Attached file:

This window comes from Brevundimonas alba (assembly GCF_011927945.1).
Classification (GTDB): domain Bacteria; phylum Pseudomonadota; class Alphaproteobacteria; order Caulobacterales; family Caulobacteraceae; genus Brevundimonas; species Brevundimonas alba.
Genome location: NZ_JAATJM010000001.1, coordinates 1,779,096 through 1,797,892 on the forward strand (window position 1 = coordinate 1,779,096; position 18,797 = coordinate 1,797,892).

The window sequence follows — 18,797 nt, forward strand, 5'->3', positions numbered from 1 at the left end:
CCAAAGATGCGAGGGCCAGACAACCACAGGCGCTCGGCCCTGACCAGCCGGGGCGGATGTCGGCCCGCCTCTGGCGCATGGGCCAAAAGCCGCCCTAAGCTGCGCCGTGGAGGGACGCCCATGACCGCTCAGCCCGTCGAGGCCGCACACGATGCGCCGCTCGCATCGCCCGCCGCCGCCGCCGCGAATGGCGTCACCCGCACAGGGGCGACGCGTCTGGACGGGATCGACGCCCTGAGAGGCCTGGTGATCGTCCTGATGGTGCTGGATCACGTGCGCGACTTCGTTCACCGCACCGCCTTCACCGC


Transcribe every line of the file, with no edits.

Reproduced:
This window comes from Brevundimonas alba (assembly GCF_011927945.1).
Classification (GTDB): domain Bacteria; phylum Pseudomonadota; class Alphaproteobacteria; order Caulobacterales; family Caulobacteraceae; genus Brevundimonas; species Brevundimonas alba.
Genome location: NZ_JAATJM010000001.1, coordinates 1,779,096 through 1,797,892 on the forward strand (window position 1 = coordinate 1,779,096; position 18,797 = coordinate 1,797,892).

The window sequence follows — 18,797 nt, forward strand, 5'->3', positions numbered from 1 at the left end:
CCAAAGATGCGAGGGCCAGACAACCACAGGCGCTCGGCCCTGACCAGCCGGGGCGGATGTCGGCCCGCCTCTGGCGCATGGGCCAAAAGCCGCCCTAAGCTGCGCCGTGGAGGGACGCCCATGACCGCTCAGCCCGTCGAGGCCGCACACGATGCGCCGCTCGCATCGCCCGCCGCCGCCGCCGCGAATGGCGTCACCCGCACAGGGGCGACGCGTCTGGACGGGATCGACGCCCTGAGAGGCCTGGTGATCGTCCTGATGGTGCTGGATCACGTGCGCGACTTCGTTCACCGCACCGCCTTCACCGC